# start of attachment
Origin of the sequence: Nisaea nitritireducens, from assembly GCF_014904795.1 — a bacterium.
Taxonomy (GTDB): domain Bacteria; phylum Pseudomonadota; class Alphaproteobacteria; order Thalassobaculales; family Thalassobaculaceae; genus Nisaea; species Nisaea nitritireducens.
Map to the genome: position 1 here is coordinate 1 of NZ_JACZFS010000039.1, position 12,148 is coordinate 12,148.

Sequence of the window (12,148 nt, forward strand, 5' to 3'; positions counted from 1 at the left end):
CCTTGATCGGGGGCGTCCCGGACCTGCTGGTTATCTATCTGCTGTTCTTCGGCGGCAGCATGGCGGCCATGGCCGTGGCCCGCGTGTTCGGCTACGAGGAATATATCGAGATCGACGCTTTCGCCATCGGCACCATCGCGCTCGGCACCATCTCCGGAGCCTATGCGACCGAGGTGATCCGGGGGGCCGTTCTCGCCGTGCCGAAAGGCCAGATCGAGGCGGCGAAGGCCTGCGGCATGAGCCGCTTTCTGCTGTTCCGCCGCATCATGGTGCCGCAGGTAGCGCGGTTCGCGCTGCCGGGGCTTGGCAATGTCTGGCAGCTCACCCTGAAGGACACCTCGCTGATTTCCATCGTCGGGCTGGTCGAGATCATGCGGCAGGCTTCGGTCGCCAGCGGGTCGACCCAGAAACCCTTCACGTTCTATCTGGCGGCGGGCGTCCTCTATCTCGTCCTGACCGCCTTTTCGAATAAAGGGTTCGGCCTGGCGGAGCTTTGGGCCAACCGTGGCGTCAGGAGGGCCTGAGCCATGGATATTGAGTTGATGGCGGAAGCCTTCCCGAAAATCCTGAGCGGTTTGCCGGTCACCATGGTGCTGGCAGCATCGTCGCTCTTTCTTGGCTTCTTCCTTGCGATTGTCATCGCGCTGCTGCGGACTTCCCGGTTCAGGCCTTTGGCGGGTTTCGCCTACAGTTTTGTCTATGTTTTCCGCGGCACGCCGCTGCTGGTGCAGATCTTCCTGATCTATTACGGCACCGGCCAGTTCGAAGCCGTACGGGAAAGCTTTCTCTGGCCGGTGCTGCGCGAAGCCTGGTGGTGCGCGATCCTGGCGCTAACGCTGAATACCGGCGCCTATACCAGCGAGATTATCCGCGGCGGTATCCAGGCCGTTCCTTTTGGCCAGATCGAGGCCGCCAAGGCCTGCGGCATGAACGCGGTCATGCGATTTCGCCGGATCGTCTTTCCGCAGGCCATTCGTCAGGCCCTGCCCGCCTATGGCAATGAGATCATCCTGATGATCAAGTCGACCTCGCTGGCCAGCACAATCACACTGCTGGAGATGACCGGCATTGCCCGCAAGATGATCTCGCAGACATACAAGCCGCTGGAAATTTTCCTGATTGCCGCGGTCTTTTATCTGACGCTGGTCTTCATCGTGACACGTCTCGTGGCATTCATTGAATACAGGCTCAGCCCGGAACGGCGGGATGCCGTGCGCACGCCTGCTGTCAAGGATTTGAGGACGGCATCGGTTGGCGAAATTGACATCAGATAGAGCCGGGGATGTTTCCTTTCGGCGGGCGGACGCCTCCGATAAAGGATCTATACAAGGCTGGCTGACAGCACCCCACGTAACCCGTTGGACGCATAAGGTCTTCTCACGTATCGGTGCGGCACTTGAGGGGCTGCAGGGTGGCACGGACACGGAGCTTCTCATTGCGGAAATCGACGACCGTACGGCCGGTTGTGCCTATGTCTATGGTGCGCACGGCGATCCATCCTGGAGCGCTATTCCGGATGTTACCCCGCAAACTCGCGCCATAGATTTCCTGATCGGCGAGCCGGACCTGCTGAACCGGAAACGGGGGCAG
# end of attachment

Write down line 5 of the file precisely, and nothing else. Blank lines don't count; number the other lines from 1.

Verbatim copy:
CCTTGATCGGGGGCGTCCCGGACCTGCTGGTTATCTATCTGCTGTTCTTCGGCGGCAGCATGGCGGCCATGGCCGTGGCCCGCGTGTTCGGCTACGAGGAATATATCGAGATCGACGCTTTCGCCATCGGCACCATCGCGCTCGGCACCATCTCCGGAGCCTATGCGACCGAGGTGATCCGGGGGGCCGTTCTCGCCGTGCCGAAAGGCCAGATCGAGGCGGCGAAGGCCTGCGGCATGAGCCGCTTTCTGCTGTTCCGCCGCATCATGGTGCCGCAGGTAGCGCGGTTCGCGCTGCCGGGGCTTGGCAATGTCTGGCAGCTCACCCTGAAGGACACCTCGCTGATTTCCATCGTCGGGCTGGTCGAGATCATGCGGCAGGCTTCGGTCGCCAGCGGGTCGACCCAGAAACCCTTCACGTTCTATCTGGCGGCGGGCGTCCTCTATCTCGTCCTGACCGCCTTTTCGAATAAAGGGTTCGGCCTGGCGGAGCTTTGGGCCAACCGTGGCGTCAGGAGGGCCTGAGCCATGGATATTGAGTTGATGGCGGAAGCCTTCCCGAAAATCCTGAGCGGTTTGCCGGTCACCATGGTGCTGGCAGCATCGTCGCTCTTTCTTGGCTTCTTCCTTGCGATTGTCATCGCGCTGCTGCGGACTTCCCGGTTCAGGCCTTTGGCGGGTTTCGCCTACAGTTTTGTCTATGTTTTCCGCGGCACGCCGCTGCTGGTGCAGATCTTCCTGATCTATTACGGCACCGGCCAGTTCGAAGCCGTACGGGAAAGCTTTCTCTGGCCGGTGCTGCGCGAAGCCTGGTGGTGCGCGATCCTGGCGCTAACGCTGAATACCGGCGCCTATACCAGCGAGATTATCCGCGGCGGTATCCAGGCCGTTCCTTTTGGCCAGATCGAGGCCGCCAAGGCCTGCGGCATGAACGCGGTCATGCGATTTCGCCGGATCGTCTTTCCGCAGGCCATTCGTCAGGCCCTGCCCGCCTATGGCAATGAGATCATCCTGATGATCAAGTCGACCTCGCTGGCCAGCACAATCACACTGCTGGAGATGACCGGCATTGCCCGCAAGATGATCTCGCAGACATACAAGCCGCTGGAAATTTTCCTGATTGCCGCGGTCTTTTATCTGACGCTGGTCTTCATCGTGACACGTCTCGTGGCATTCATTGAATACAGGCTCAGCCCGGAACGGCGGGATGCCGTGCGCACGCCTGCTGTCAAGGATTTGAGGACGGCATCGGTTGGCGAAATTGACATCAGATAGAGCCGGGGATGTTTCCTTTCGGCGGGCGGACGCCTCCGATAAAGGATCTATACAAGGCTGGCTGACAGCACCCCACGTAACCCGTTGGACGCATAAGGTCTTCTCACGTATCGGTGCGGCACTTGAGGGGCTGCAGGGTGGCACGGACACGGAGCTTCTCATTGCGGAAATCGACGACCGTACGGCCGGTTGTGCCTATGTCTATGGTGCGCACGGCGATCCATCCTGGAGCGCTATTCCGGATGTTACCCCGCAAACTCGCGCCATAGATTTCCTGATCGGCGAGCCGGACCTGCTGAACCGGAAACGGGGGCAG